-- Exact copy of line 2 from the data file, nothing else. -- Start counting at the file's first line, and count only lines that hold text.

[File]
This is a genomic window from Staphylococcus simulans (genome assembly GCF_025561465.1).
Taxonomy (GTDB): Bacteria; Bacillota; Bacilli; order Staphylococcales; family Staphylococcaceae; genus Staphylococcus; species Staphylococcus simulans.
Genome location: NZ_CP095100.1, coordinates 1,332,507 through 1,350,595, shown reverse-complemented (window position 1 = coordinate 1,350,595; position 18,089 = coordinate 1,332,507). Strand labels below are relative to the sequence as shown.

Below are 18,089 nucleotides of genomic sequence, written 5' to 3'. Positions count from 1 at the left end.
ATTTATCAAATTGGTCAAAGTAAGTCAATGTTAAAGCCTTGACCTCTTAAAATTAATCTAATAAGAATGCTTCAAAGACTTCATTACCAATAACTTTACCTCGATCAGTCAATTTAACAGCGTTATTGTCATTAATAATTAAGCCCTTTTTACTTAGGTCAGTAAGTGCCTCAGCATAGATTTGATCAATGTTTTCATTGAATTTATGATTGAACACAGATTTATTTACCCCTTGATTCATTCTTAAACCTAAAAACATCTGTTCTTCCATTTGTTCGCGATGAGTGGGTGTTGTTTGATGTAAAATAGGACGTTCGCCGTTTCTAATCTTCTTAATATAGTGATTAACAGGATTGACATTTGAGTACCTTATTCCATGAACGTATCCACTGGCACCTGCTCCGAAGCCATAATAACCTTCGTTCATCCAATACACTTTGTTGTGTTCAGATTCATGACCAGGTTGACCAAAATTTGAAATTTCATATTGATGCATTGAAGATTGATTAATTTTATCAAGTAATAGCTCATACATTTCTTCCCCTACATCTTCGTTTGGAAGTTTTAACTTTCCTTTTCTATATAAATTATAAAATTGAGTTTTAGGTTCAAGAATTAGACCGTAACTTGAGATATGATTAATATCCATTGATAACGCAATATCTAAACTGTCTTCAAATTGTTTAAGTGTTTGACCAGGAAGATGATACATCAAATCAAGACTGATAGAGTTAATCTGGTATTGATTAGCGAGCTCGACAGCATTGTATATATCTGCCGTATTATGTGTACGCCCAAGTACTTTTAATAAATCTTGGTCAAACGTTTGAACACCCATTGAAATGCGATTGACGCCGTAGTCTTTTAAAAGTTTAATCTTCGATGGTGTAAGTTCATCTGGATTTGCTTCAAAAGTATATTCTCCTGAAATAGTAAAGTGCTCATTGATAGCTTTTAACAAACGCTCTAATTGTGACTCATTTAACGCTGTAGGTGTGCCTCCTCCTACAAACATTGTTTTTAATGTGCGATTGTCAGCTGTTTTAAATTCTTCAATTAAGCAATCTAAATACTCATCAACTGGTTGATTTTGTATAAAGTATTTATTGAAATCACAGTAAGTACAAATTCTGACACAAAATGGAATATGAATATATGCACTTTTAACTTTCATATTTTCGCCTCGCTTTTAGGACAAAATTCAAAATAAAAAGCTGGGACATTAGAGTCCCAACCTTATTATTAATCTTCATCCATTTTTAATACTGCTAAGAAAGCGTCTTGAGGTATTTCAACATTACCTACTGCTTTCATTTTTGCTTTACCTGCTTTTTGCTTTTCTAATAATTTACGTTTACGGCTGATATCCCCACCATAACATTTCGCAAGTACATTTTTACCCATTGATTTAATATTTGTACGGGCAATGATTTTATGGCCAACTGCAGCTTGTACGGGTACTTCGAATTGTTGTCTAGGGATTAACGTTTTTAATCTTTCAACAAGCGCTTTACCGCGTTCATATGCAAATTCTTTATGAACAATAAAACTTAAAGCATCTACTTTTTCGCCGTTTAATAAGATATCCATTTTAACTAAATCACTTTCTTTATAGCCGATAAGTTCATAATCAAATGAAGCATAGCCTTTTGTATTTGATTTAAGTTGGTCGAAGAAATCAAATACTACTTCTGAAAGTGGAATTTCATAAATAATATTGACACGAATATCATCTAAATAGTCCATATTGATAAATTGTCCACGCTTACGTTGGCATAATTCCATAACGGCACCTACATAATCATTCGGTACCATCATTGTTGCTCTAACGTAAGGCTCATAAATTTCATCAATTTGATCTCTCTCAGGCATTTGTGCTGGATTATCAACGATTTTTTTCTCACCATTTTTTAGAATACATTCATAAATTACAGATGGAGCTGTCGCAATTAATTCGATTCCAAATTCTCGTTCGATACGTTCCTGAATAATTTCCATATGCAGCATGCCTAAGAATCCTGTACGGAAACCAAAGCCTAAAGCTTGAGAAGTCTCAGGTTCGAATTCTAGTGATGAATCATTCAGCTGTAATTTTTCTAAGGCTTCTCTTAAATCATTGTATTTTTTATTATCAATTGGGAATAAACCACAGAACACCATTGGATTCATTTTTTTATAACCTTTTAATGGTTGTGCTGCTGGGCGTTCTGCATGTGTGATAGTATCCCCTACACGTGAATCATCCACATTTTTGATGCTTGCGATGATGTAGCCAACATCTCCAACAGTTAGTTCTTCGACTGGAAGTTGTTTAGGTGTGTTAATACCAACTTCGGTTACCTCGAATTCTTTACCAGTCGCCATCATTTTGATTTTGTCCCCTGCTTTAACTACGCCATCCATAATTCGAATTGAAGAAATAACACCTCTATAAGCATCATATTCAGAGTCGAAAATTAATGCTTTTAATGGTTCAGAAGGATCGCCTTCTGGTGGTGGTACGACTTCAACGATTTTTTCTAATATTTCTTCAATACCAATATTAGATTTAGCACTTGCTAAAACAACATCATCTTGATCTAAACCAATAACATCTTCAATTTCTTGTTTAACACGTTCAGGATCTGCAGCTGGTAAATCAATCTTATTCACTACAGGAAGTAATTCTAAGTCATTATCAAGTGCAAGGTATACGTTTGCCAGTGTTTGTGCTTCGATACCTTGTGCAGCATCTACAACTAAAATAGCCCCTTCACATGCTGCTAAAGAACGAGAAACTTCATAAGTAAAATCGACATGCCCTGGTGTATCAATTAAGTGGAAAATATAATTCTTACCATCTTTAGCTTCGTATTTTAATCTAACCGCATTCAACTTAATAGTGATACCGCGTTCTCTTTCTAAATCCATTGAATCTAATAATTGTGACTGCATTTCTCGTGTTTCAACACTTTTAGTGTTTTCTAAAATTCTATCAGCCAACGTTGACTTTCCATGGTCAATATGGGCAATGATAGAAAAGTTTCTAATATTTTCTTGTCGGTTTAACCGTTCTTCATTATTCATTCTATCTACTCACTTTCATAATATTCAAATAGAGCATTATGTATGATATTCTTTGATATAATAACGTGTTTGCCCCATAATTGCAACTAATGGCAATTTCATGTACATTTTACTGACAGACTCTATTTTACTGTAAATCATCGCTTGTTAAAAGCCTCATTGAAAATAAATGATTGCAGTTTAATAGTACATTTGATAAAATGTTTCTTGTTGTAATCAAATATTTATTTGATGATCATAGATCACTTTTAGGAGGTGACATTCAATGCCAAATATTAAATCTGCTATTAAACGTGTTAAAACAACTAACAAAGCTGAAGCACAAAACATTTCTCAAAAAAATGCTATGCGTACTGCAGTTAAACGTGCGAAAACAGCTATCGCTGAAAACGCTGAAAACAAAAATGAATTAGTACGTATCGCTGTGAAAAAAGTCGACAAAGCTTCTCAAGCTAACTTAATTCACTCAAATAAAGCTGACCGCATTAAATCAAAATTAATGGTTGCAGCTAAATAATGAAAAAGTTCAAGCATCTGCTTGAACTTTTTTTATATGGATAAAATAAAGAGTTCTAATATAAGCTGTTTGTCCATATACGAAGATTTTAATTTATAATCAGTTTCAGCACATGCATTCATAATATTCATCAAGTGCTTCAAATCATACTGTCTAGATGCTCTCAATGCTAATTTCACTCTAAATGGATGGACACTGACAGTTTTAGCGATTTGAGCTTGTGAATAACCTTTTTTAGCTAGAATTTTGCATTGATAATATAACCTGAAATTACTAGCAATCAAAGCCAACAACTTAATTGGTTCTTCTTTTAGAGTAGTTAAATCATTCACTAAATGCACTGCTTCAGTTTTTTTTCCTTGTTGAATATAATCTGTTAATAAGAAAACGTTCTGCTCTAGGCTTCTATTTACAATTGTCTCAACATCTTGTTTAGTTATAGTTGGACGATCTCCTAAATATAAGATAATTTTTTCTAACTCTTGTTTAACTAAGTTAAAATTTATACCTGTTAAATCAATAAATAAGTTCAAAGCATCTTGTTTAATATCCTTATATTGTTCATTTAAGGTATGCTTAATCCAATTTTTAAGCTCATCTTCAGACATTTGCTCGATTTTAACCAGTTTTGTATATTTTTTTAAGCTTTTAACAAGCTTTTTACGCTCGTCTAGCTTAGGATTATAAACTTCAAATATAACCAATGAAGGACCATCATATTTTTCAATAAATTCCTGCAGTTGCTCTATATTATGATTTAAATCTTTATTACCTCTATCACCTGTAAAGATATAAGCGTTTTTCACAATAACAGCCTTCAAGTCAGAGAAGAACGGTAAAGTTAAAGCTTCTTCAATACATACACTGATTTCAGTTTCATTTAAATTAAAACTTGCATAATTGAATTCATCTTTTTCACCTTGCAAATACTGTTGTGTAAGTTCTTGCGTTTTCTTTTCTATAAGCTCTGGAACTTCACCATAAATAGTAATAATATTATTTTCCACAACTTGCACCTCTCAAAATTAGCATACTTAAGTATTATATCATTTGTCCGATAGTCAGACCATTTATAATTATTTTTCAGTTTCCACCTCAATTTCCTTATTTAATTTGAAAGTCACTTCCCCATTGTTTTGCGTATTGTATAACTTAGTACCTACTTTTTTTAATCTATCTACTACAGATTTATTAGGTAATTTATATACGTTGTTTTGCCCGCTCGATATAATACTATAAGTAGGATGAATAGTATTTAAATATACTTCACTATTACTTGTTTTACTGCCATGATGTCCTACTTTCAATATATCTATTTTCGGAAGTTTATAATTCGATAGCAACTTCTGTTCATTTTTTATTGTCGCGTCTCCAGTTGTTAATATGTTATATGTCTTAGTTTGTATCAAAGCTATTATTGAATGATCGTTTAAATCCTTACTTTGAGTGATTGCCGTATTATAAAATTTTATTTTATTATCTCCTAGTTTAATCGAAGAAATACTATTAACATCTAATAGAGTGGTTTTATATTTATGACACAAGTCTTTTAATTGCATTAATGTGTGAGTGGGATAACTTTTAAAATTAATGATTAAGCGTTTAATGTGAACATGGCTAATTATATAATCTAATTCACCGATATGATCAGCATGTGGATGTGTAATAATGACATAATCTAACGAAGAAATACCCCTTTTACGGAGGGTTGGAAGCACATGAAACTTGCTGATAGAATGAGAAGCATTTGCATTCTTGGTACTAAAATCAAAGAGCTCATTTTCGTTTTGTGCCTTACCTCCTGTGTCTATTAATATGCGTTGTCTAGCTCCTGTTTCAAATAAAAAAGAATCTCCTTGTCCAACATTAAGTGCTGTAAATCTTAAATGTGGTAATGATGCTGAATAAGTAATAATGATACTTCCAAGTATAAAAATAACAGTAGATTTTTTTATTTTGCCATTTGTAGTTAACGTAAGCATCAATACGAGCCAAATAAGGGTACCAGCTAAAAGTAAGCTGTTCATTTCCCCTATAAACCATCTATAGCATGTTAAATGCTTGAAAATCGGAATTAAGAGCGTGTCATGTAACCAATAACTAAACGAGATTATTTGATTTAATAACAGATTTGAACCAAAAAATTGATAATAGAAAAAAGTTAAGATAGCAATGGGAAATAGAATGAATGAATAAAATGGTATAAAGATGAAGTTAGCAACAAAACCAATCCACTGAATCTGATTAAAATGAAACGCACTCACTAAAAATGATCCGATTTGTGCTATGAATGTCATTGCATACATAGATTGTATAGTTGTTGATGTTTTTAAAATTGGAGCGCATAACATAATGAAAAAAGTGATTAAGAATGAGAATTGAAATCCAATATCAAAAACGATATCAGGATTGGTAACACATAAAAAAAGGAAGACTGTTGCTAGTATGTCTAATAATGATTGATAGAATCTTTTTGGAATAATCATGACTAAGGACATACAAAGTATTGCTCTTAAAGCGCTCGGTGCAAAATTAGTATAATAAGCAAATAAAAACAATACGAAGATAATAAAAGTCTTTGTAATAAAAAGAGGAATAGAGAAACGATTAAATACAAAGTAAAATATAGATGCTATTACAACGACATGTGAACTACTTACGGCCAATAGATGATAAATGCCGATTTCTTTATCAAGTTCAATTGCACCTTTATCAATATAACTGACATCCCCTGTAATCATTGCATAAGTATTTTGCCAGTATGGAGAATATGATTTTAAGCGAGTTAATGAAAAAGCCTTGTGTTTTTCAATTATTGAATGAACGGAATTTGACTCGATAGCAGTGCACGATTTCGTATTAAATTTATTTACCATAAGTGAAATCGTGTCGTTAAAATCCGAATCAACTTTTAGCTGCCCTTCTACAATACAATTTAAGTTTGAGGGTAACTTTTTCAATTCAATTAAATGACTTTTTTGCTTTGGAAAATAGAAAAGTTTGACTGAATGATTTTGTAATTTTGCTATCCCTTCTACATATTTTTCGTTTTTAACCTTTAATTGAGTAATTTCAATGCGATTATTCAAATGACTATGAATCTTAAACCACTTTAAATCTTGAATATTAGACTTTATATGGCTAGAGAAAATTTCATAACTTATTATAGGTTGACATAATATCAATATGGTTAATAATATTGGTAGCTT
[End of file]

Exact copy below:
Taxonomy (GTDB): Bacteria; Bacillota; Bacilli; order Staphylococcales; family Staphylococcaceae; genus Staphylococcus; species Staphylococcus simulans.